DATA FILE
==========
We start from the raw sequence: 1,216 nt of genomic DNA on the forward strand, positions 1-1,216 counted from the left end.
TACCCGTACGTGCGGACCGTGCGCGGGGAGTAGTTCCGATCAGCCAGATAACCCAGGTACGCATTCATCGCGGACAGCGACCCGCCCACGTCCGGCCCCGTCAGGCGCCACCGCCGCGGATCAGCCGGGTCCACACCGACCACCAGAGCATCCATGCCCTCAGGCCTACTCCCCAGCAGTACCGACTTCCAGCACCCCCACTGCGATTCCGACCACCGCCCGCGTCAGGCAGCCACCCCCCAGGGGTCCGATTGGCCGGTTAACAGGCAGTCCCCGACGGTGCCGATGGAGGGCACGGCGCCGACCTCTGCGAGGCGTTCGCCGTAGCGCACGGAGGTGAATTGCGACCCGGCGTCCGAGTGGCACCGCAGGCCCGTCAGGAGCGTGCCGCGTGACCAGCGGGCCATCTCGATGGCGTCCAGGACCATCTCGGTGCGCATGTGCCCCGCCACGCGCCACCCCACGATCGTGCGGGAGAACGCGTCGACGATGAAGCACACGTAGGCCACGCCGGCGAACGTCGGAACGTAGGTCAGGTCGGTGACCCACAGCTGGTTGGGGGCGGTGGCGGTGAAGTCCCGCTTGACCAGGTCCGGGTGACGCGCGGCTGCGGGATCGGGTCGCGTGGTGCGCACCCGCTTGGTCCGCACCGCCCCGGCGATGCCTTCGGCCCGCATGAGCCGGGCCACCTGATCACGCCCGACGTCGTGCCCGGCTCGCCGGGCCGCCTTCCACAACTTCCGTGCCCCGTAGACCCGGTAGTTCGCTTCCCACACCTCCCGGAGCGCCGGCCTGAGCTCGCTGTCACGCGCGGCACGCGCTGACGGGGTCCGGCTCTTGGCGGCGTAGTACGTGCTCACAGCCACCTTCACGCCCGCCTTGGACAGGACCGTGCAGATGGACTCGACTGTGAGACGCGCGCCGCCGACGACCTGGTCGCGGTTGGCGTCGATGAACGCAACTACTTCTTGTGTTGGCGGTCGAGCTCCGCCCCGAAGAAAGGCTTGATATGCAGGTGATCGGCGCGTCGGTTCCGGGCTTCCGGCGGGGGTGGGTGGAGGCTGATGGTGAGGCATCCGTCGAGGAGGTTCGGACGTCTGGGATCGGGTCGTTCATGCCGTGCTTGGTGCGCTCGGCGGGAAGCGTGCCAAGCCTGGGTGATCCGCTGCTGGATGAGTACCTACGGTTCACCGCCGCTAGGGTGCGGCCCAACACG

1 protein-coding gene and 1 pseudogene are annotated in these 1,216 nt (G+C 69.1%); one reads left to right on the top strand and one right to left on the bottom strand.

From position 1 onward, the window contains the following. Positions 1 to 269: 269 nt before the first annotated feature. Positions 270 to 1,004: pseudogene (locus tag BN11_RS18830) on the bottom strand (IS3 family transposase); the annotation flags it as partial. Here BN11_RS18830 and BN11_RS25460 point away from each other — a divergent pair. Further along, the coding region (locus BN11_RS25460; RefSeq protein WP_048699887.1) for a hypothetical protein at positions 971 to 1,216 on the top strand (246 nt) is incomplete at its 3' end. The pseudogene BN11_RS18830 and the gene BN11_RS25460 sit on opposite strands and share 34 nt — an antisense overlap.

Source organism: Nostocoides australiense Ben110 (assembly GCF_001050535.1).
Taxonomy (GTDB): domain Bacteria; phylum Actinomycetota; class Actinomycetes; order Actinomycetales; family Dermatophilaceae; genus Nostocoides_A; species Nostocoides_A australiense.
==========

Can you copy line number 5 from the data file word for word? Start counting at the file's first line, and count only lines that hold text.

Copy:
Source organism: Nostocoides australiense Ben110 (assembly GCF_001050535.1).